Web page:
Noradrenergic cell specific gene transfer with neuronal nitric oxide synthase reduces cardiac sympathetic neurotransmission in hypertensive rats.
Li D., Wang L., Lee CW., Dawson TA., Paterson DJ.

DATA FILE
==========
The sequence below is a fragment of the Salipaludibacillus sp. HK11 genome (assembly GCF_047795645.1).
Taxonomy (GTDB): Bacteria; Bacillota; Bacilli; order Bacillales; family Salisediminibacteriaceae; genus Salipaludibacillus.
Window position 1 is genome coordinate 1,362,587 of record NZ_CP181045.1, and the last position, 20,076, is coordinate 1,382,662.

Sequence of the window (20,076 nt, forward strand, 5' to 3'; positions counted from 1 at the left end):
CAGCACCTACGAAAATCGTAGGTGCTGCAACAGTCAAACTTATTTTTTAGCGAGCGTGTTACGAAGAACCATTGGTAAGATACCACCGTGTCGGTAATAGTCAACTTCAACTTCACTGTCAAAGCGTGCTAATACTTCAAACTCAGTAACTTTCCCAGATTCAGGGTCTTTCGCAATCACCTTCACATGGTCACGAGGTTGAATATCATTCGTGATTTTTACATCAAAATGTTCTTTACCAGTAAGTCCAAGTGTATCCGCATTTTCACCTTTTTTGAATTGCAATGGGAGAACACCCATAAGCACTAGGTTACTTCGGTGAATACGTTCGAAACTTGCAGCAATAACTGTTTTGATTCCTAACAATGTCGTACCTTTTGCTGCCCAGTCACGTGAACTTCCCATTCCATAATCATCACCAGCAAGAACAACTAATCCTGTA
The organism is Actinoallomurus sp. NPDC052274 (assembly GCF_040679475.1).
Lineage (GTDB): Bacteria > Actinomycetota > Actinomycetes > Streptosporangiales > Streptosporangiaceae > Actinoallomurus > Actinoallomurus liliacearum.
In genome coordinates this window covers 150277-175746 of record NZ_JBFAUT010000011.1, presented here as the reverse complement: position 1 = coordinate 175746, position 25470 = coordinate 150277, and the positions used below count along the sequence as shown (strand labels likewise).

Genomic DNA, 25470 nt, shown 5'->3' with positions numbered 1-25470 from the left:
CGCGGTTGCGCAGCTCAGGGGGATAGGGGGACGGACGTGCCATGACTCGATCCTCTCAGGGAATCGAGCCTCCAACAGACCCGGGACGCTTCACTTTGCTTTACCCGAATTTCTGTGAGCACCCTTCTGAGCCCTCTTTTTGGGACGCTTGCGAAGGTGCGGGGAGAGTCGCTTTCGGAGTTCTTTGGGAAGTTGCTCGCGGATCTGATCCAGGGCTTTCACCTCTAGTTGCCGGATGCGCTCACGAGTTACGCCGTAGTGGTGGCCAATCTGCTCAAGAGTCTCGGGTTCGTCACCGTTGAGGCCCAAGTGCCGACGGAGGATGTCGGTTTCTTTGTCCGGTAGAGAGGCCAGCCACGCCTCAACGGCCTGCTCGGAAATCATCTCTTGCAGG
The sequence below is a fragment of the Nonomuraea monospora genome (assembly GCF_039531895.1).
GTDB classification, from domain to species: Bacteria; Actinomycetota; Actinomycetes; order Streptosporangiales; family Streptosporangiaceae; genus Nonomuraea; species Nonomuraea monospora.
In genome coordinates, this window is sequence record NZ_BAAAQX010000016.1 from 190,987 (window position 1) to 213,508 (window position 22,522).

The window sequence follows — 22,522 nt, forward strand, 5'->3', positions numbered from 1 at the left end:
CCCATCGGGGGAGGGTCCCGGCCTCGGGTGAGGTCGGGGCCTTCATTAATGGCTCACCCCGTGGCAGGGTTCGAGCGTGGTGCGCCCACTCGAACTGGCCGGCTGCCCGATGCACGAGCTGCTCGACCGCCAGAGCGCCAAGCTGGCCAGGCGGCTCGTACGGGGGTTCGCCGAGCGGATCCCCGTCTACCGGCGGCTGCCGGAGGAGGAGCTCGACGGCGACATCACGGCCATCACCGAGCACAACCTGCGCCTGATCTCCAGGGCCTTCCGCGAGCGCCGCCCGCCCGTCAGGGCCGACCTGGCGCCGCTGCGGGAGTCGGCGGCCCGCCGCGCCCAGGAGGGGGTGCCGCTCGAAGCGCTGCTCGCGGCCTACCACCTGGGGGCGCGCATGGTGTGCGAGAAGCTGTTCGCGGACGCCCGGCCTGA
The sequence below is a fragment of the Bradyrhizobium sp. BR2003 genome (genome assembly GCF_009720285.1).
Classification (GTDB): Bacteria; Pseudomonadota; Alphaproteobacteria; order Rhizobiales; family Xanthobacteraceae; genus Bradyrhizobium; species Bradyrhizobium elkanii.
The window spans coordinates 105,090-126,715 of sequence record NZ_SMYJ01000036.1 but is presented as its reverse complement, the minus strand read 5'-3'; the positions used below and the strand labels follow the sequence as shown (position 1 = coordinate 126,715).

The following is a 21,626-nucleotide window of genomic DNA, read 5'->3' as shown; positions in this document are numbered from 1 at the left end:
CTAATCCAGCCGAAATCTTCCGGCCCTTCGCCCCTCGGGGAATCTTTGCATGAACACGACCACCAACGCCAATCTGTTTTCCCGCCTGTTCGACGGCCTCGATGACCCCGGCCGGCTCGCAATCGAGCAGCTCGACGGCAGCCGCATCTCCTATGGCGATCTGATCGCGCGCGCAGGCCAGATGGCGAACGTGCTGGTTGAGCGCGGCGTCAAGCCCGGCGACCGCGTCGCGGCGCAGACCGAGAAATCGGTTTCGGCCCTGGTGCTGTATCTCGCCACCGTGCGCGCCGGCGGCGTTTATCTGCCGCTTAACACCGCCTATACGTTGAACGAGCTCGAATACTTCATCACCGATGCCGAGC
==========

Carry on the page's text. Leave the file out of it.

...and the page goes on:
Nitric oxide-cGMP pathway can inhibit cardiac norepinephrine (NE) release. Sympathetic hyper-responsiveness in hypertension may result from oxidative stress impairing this pathway. We tested the hypothesis that the gene transfer of neuronal NO synthase (nNOS) could restore sympathetic balance in the spontaneously hypertensive rat (SHR). An adenovirus (5x10(10) particles) constructed with a noradrenergic neuron-specific promoter (PRS x8) encoding nNOS (Ad.PRS-nNOS) or enhanced green fluorescence protein (Ad.PRS-eGFP) was targeted to the right atrial wall by percutaneous injection in age-matched male SHRs and Wistar-Kyoto (WKY) rats. Five days after transduction, right atria were removed, and evoked [(3)H] norephinephrine (NE) release, NOS activity, and cGMP were measured. In the Ad.PRS-eGFP treated group, tissue levels of cGMP were significantly lower in the SHR compared with the WKY atria. NE release was also greater in the SHR, and soluble guanylate cyclase inhibition did not alter evoked [(3)H] NE release in the Ad.PRS-eGFP-treated SHR. All atria treated with Ad.PRS-nNOS had enhanced nNOS activity when compared with Ad.PRS-eGFP atria. Ad.PRS-nNOS in WKY rats reduced NE release compared with the Ad.PRS-eGFP group. Guanylate cyclase inhibition enhanced NE release in both Ad.PRS-nNOS- and Ad.PRS-eGFP-treated WKY atria. Ad.PRS-nNOS restored cGMP levels in the SHR to those seen in the WKY atria. In the SHR, Ad.PRS-nNOS also attenuated NE release compared with Ad.PRS-eGFP group. This was reversed by guanylate cyclase inhibition. We conclude that artificial upregulation of sympathetic nNOS via gene transfer with a noradrenergic promoter may provide a novel approach for correcting peripheral sympathetic hyperactivity in hypertension.